JavaScript and Russian Dolls

In JavaScript, functions are variables which means they can be created and replaced at run time. Thanks to the pioneering efforts of Richard Cornford (Russian Doll Pattern, 2004), Peter Michaux (Lazy Function Definition pattern, 2007) Oliver Steele (One-Line Memoization, 2006) there are nifty techniques that exploit this capability.

First, a very simple example to illustrate the principle:-

var pushTheRedButton = function() {
    //reassign a new function to the variable pushTheRedButton
    pushTheRedButton = function() {
        //this line gets called on all subsequent visits</span>
        alert("Now look what you've done!");
    //this line only gets called on the first visit</span>
    alert("Don't ever push this button again!");

pushTheRedButton(); //"Don't ever push this button again!"
pushTheRedButton(); //"Now look what you've done!"

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How evil is eval?

“eval is Evil: The eval function is the most misused feature of JavaScript. Avoid it”

Douglas Crockford in JavaScript: The Good Parts

I like The Good Parts. It’s essential reading for anyone who’s serious about JavaScript – and I realize that Crockford’s goal here is to emphasize only what he likes – but still I think that such a brief yet total rejection might send the wrong message.

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Compose: functions as building blocks

As regular readers have probably noticed, a recurring theme of these posts is function manipulation as an expressive device. JavaScript treats functions as first class objects, that is they can be created and modified dynamically and passed as data to other functions and objects. Shamelessly continuing this theme, allow me to introduce functional composition…

Here’s a couple of simple examples to start:-

var  alertPower = alert.compose(Math.pow);
alertPower(9,8); //alert shows 43046721
var  roundedSqRoot = Math.round.compose(Math.sqrt);
roundedSqRoot(28); //5

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Curry: cooking up tastier functions

Currying allows you to easily create custom functions by partially invoking an existing function. Here’s a simple example:

var add = function(a,b) {
    return a + b;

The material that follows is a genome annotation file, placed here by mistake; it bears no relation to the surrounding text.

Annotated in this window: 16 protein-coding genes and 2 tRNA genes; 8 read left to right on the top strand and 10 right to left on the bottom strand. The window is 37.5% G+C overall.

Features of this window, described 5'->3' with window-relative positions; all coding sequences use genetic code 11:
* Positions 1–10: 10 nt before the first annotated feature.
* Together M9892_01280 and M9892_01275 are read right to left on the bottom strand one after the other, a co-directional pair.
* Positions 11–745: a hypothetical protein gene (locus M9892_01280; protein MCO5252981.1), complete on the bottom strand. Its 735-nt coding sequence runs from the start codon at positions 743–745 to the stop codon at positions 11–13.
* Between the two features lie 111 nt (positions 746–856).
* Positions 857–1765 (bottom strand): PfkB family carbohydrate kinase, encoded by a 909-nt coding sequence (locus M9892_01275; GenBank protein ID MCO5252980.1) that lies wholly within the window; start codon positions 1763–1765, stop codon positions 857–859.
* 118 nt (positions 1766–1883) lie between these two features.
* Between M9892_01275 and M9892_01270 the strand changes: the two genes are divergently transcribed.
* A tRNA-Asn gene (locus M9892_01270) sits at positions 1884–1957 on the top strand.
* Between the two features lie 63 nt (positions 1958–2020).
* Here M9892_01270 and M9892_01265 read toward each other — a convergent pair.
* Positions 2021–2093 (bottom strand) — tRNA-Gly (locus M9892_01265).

var addTen = add.curry(10); //create function that returns 10 + argument
addTen(20); //30

Generally, curry returns a copy of the invoking function, with its first n arguments pre-assigned with the arguments passed by the curry invocation.

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My top 10 JavaScript Blogs

These are the JavaScript blogs that I am repeatedly drawn to. Their emphasis is on the language itself. Real code, real situations. Enjoy!

Dmitry Baranovskiy, author of famed Raphael vector graphics engine. Updated fairly infrequently but always high quality

Juriy Zaytsev (aka kangax) part of the Prototype.js team and all-round JavaScript good-guy. JavaScript wisdom from the master. Also best URL ever.

Alex Young et al. My first stop every morning. True to the URL – new stuff daily. Crystal clear JavaScript commentary and new product info. Added bonus – every Thursday Alex talks you through building his very own JavaScript framework.

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Five ways to create objects – part 2: Inheritance

Let me start by saying I think inheritance is somewhat overrated in JavaScript. A lot of the inheritance you are going to need is already created for you: Function, String, Number etc. all inherit Object via its prototype.

I actually wonder if more energy goes into intellectual exercises around JavaScript inheritance than into using inheritance for real time solutions. Yes, JavaScript has an excellent inheritance mechanism but lets face it all those examples with furry animals, hierarchies of wheeled vehicles and the like have little real world application in client side coding.

How often do your new objects really need to inherit from other new objects you have created? By its nature the client object modelling is essentially flat (like your monitor). If you find yourself in JavaScript creating complex java-style object models with layers of inheritance then you might want to ask yourself why. Ajax allowed us to defer to the server where we used to have to clone our business/server logic on the client. I’d argue such complex data structures are best left to the server, because they perform better, are more easily distributed across subsystems and are probably more suited to classical OOP.

With that said, JavaScript does offer a very nifty inheritance strategy – there are no classes – objects inherit from objects. Period. It’s clean and its simple.

So here goes..

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Winning Arguments

So you wanted to beef up your JavaScript utility by adding a bunch of config options and now you have a constructor with 10 arguments?

Fortunately JavaScript does not support function overloading, so you only have to supply arguments up to the last non null value. Unfortunately, if you only want to provide arguments 1, 6, 7 and 10 you also need to specify a lot of null arguments in between – and you need to count the null arguments very carefully to be certain exactly which value you are assigning to which argument. And pity anyone who is trying to read your code.

function CleverThing(element, duration, rotation, suspension, gravitation, gradation, hesitation, gestation, scale, color) {
   this.element = element;
   this.duration = duration;
   this.rotation = rotation;
   ... ...

var newThing = new CleverThing('arrow', null, null, null, null, 80, 200, null, null, '#FF0000' );

Object literals to the rescue. Merge all your optional arguments into one, call it something like ‘options’, and assign attributes only as required…

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